Celaleddin Rumi – we call him "Mevlana", which means "our Master" – describes the course of our life as a journey with one foot in this world and the other in the other world. In order to open the doors to the other world, we need to cleanse our needy soul – in other words: to transform our soul. 

 

Then, though you are dark-bodied like iron,
make a practice of polishing, polishing, polishing,
that your heart may become a mirror full of images.

Although the iron was dark and devoid of light,
polishing cleared away the darkness from it.

If the earth body is gross and dark, polish it,
in order that the forms of the Unseen may appear in it.

(Masnawi 4:2469 ff, shortened) 

 

Polishing the heart is many-fold. A good conduct is as important as the overcoming our individual negativity. Good conduct implies the awareness and the acceptance of others. To serve others in a right way is serving God. The holy Koran says: 

 

To God belong the East and the West. Whichever way you turn, there is God's presence. (2:115) 

 

It is within the interaction between the inner and the outer, between spirit and form, that transformation takes place. Therefore religious rituals are of utmost importance. They create a vessel attracting spiritual forces from the subtle worlds. These supportive forces will be of a character according to the meaning of the Ritual. The Sema that you will see is full of symbols, which create the necessary support for the single dervish turning around his or her axis. In this ritual you may observe the recurrent mutual bowing. We celebrate the encounter of our hearts, all on the same level and in service for each other. In this uniting of hearts we anchor a sense of justice. In the union of hearts, peace takes place, for justice is the foundation of our action.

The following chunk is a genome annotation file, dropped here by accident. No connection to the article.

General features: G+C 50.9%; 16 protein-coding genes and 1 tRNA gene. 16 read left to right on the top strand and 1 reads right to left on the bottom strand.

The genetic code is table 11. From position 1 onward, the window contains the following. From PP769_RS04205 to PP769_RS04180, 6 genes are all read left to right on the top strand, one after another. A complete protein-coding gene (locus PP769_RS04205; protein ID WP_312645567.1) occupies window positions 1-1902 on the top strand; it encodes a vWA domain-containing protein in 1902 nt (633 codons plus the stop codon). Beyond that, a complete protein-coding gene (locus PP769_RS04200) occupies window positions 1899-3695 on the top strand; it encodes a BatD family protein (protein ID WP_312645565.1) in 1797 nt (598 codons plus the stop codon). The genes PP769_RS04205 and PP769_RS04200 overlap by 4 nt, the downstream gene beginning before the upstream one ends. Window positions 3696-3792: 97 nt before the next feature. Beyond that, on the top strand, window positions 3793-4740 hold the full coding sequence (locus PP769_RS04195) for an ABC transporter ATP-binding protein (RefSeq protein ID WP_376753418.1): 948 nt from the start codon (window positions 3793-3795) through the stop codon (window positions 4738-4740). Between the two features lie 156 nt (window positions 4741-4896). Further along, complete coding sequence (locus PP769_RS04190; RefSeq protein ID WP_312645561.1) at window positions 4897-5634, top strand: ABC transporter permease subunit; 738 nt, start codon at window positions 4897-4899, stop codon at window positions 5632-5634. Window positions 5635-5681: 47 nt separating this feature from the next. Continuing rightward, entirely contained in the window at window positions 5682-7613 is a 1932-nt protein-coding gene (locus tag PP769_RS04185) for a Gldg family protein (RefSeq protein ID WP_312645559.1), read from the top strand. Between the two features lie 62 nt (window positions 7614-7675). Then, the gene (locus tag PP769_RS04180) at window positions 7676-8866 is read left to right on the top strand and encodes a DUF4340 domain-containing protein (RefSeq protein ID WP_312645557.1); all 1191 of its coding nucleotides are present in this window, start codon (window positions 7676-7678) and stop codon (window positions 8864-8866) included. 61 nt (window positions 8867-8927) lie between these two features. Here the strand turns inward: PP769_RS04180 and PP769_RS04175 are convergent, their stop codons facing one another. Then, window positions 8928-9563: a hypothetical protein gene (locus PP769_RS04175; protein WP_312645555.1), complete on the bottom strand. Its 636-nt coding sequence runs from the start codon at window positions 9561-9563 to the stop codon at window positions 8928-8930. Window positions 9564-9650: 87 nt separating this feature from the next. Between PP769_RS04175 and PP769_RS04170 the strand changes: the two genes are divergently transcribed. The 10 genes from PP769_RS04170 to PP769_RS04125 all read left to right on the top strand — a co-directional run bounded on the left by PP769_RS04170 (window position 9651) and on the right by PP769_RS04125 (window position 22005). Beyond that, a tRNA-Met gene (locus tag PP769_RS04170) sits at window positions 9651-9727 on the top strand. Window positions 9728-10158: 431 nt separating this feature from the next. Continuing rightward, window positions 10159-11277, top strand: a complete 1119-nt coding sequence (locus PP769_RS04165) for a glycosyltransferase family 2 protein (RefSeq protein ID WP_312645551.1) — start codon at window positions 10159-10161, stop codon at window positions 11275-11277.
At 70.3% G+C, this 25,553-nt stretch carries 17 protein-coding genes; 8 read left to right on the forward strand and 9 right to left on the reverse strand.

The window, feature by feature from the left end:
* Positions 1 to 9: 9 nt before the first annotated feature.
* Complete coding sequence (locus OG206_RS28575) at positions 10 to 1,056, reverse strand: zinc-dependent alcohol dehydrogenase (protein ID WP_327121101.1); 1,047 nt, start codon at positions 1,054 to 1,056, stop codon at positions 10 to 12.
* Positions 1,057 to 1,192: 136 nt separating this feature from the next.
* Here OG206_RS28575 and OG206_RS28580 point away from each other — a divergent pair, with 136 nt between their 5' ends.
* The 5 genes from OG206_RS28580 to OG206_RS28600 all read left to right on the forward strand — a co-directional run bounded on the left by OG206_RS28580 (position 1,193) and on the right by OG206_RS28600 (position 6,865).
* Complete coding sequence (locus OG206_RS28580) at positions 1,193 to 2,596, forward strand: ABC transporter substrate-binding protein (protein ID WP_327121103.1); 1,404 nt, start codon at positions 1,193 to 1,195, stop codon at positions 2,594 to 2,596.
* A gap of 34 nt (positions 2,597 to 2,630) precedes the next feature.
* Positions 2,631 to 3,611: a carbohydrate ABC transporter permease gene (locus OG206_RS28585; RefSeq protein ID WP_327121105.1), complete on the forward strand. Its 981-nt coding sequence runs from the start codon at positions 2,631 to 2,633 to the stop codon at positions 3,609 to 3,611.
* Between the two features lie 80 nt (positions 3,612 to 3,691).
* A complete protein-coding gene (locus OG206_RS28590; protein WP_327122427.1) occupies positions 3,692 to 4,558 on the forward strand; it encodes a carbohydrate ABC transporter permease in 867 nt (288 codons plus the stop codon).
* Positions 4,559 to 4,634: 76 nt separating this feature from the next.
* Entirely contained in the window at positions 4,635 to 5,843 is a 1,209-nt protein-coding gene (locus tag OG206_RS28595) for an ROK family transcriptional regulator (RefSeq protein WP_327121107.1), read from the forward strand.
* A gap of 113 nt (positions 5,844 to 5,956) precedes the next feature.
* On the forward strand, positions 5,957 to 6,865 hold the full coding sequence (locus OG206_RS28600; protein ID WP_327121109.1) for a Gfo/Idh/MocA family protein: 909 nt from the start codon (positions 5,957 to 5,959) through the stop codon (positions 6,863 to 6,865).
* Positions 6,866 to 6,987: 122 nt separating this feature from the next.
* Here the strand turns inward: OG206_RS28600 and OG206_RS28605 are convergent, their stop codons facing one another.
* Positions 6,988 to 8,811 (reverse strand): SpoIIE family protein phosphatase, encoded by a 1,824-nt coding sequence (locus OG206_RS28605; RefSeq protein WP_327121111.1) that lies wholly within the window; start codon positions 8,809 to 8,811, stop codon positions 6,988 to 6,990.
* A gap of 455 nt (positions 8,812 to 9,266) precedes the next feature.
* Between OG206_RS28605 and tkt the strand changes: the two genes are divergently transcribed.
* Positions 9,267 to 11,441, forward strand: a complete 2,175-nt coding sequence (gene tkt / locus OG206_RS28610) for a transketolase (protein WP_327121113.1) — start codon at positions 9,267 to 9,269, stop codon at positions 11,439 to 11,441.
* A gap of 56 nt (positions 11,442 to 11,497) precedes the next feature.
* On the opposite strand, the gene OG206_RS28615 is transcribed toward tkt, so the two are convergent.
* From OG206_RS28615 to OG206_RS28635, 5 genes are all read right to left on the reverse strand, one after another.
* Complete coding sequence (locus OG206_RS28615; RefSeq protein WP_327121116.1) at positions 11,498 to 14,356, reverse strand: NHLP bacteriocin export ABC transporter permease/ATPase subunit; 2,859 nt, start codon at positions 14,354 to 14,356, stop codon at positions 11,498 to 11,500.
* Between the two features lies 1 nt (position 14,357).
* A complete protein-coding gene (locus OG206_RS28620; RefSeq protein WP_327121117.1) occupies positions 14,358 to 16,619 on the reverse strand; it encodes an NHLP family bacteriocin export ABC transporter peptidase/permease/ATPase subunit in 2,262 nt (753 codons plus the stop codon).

In our Sufi Order the spiritual teaching is the responsibility of the senior Teachers (Shaykhs), but their service needs a worldly structure. The head of the Mevlevi Order is the Maqam Celebi, he carries the blood of Celaleddin Rumi. His task is to preserve the tradition and to bring it forth within the existing society. We have the honor that Farouk Celebi Efendi, the 22nd grandson of Rumi and today's Maqam Celebi is here with us. His sister, Esin Celebi Hanimefendi, is also with us. She will now introduce the Mevlevi tradition and the ritual of the Sema.